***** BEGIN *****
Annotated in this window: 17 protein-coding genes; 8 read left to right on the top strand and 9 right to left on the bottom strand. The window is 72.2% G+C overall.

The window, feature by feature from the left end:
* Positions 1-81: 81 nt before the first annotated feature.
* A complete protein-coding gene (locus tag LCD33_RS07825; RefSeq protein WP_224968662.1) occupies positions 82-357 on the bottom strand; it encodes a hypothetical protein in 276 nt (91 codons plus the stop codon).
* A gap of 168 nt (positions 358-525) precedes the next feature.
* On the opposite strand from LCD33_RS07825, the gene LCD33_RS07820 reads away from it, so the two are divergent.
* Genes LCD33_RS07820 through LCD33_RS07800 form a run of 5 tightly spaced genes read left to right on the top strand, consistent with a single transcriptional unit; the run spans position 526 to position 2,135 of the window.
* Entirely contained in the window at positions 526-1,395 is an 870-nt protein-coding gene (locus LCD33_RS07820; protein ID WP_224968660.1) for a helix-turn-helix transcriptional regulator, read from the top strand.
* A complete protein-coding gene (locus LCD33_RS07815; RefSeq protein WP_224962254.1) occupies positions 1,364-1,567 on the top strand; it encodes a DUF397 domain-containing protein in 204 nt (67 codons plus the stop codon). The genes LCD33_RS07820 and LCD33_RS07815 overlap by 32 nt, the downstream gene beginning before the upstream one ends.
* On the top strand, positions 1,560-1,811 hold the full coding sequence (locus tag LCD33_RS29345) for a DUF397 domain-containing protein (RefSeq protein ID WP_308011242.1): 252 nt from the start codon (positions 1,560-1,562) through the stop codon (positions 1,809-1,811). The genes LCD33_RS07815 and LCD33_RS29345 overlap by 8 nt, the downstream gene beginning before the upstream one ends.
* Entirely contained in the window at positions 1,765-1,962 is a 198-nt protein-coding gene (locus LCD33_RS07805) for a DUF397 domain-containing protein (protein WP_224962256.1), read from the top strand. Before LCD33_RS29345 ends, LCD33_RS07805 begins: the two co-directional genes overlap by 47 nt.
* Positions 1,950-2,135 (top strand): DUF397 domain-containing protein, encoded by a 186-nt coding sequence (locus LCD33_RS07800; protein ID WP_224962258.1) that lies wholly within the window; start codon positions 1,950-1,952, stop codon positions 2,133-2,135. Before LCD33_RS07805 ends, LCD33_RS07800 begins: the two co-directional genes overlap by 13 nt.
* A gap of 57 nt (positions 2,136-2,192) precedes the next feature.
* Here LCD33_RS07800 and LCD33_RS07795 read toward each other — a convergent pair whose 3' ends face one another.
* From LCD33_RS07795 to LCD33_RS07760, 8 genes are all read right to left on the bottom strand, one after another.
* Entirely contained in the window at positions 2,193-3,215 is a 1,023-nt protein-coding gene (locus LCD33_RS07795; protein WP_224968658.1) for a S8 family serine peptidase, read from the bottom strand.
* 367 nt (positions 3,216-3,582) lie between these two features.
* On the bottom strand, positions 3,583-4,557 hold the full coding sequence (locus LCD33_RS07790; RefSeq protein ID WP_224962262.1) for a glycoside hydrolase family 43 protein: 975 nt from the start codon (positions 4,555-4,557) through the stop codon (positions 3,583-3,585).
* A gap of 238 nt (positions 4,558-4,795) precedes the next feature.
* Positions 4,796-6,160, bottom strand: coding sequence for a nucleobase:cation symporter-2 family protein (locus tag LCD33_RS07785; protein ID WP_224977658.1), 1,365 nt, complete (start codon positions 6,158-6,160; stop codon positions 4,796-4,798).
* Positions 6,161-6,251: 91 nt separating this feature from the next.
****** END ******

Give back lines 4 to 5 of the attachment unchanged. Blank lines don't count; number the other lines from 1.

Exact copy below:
* A complete protein-coding gene (locus tag LCD33_RS07825; RefSeq protein WP_224968662.1) occupies positions 82-357 on the bottom strand; it encodes a hypothetical protein in 276 nt (91 codons plus the stop codon).
* A gap of 168 nt (positions 358-525) precedes the next feature.